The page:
The Mind of a Missionary: William Carey

David Joannes

Global Kingdom worker: William Carey

Role in The Mind of a Missionary: He appears in section three: Risks, chapter eight: Emotional Struggles.

Dates: August 17, 1761—June 9, 1834

Location of missions work: India

Known for: William Carey, known as “the Father of Modern Missions” was a British Christian missionary, Particular Baptist minister, translator, social reformer, and cultural anthropologist who founded the Serampore College and the Serampore University, the first degree-awarding university in India.

Famous quotes: “Expect great things from God; attempt great things for God.”1

“I’m not afraid of failure; I’m afraid of succeeding at things that don’t matter.”

“It is the duty of those who are entrusted with the Gospel to endeavor to make it known among all nations.”

“To know the will of God, we need an open Bible and an open map.”

In The Mind of a Missionary, section three: Risks, chapter eight: Emotional Struggles, you will read about William Carey, “the Father of Modern Missions,” and the emotional struggles he encountered on the mission field. His wife, Dorothy, dealt with psychological delusions during a large part of her missionary life. Global Kingdom workers add their narratives to this chapter as they share their modern-day difficulties of cross-cultural service. Through the Holmes and Rahe Stress Scale, you will learn about the high stress levels missionaries face—nearly three times the typical “danger level.” In the end, you will find that God’s promises remain; that those who go forth to proclaim the name of Jesus in foreign lands can overcome emotional struggles. Those who remain at home to give witness of God’s Kingdom can thrive on mission by learning the secrets of global Kingdom workers.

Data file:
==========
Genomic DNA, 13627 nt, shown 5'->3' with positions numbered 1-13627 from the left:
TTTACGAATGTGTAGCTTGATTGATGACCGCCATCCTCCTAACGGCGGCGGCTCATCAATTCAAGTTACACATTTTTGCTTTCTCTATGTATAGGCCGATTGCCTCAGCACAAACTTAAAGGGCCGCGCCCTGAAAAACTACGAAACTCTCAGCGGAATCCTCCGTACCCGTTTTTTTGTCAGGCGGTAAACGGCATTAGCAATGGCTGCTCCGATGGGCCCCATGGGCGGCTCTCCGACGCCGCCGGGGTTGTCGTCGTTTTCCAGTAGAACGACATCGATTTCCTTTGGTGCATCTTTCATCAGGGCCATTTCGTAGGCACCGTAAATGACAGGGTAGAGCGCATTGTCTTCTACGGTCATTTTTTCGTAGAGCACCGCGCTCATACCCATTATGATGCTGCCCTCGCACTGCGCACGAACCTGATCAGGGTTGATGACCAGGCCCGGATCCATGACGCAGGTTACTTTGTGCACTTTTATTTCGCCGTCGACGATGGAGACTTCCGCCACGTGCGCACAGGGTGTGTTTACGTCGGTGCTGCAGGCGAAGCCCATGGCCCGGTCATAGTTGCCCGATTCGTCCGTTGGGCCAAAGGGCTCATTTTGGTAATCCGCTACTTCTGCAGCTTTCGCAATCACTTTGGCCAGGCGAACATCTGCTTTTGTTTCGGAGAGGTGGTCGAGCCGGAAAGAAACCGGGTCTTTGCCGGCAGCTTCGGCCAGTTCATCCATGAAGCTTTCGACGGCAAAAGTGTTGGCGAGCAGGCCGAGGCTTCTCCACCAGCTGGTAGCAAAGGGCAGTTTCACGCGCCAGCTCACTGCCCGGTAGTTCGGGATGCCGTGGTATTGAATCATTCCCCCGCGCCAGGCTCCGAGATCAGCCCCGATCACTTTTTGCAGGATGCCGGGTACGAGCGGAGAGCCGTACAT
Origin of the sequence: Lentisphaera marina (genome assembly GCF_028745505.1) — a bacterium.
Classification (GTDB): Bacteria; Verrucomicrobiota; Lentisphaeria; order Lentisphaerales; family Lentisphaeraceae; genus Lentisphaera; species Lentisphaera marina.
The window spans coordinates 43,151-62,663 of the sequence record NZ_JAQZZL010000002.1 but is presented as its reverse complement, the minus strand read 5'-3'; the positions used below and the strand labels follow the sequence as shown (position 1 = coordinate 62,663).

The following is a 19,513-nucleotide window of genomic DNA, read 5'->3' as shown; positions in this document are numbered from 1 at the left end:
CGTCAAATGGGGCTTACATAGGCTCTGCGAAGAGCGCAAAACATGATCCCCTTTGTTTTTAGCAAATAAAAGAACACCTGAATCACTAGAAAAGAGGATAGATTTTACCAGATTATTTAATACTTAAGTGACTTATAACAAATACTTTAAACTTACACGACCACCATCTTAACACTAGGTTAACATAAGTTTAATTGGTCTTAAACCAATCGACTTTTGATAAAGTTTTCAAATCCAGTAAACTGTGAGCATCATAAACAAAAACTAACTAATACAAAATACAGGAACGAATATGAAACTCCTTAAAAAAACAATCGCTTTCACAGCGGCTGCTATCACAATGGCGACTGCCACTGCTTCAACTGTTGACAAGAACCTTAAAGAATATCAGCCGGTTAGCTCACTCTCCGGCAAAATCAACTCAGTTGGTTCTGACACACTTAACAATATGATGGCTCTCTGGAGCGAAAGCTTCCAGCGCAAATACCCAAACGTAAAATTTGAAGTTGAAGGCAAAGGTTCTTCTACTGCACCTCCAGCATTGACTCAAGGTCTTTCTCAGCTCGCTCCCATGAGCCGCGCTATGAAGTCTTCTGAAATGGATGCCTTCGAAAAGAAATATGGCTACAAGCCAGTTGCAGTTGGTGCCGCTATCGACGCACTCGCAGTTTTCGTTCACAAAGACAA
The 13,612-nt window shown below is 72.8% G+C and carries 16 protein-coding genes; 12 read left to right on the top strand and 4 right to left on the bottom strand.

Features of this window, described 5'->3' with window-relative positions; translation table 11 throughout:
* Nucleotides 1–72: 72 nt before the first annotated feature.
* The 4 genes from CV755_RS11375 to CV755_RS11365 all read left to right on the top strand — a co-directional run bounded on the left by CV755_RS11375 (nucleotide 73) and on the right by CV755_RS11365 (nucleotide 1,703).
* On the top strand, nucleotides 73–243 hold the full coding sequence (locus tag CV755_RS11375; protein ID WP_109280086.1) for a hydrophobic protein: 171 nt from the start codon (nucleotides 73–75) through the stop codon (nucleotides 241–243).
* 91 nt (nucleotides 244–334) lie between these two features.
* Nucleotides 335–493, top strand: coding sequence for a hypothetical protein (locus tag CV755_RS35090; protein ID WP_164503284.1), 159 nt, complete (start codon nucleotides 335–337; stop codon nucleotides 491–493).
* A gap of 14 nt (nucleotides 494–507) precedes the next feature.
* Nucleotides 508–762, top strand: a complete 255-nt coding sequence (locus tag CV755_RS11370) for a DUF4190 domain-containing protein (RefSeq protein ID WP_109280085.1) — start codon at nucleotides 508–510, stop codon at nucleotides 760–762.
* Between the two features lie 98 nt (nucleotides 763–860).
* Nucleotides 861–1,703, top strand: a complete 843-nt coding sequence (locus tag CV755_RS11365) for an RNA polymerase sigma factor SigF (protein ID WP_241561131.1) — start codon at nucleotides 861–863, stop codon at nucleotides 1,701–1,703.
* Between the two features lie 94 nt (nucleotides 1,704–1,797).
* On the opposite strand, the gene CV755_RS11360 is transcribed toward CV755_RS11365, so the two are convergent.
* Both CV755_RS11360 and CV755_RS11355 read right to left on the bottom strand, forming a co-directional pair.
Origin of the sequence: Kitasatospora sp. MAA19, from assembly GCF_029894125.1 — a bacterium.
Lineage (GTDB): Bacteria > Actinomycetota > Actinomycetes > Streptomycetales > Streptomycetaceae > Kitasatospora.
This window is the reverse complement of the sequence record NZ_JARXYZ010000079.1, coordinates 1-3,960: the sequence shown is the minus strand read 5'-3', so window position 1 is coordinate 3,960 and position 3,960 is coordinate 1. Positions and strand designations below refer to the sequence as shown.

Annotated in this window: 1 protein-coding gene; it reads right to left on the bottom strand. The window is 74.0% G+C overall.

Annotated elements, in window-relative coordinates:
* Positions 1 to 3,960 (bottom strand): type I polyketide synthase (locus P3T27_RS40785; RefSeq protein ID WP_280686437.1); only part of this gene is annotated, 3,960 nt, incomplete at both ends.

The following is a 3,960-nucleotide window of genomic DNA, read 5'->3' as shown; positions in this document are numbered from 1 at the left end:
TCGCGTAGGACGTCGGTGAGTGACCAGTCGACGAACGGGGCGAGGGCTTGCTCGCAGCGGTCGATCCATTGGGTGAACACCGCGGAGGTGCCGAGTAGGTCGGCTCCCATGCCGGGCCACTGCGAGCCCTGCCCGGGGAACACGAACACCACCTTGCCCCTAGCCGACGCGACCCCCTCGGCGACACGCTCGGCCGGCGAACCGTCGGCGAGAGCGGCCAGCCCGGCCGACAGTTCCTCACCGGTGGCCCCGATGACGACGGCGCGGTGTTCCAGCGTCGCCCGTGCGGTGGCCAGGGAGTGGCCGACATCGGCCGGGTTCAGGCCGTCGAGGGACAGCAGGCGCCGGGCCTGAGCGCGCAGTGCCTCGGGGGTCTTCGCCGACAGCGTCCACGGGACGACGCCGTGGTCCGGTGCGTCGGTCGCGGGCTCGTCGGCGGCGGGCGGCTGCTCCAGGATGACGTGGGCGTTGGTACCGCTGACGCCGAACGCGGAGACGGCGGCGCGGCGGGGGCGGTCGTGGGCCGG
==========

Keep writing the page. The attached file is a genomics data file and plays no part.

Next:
The promise of Jesus’s presence was given in the context of the Great Commission, that Christians living and operating on mission might thrive both in ministry and in personal satisfaction.2

 

In April 1793, Carey uprooted his family from all their familiarities in England. Dorothy was pregnant with their fourth son at the time and so refused to leave England. She had never been more than a few miles away from home. Now she was pressured with the arduous task of international travel by ship to Calcutta. Not long before they were to set sail to India, Dorothy conceded and reluctantly boarded the ship.

Subjected to new and unforeseen tropical diseases, Dorothy’s health deteriorated as she struggled with bleeding. Then the family sustained a bitter blow on October 11, 1794, when their five-year-old son, Peter, died. In the next three months, the unimaginable ensued. Shortly before March 1795, Dorothy passed beyond the nebulous border between sound rationality and mental insanity. For the remaining twelve years of her life, she was to remain bound in the devastating grip of psychosis.

 

God, in His wisdom, chooses to use weak and unassuming misfits to accomplish His mission to redeem mankind. To the human mind, this choice seems illogical and counterintuitive, and even a bit nonsensical at times. But He has no plan B; we are His instruments of choice.3

 

In 1787, William Carey suggested that Jesus’ command to go into all the world with the Gospel was a charge fit for every Christian present. Surprised by such a radical notion at the time, one man responded with a harsh rebuke: “Young man, sit down!” he quipped. “You are an enthusiast. When God pleases to convert the heathen, he’ll do it without consulting you or me.”4 But the young enthusiast’s missions zeal burned all the more, and the fiery passion he possessed would be felt around the world.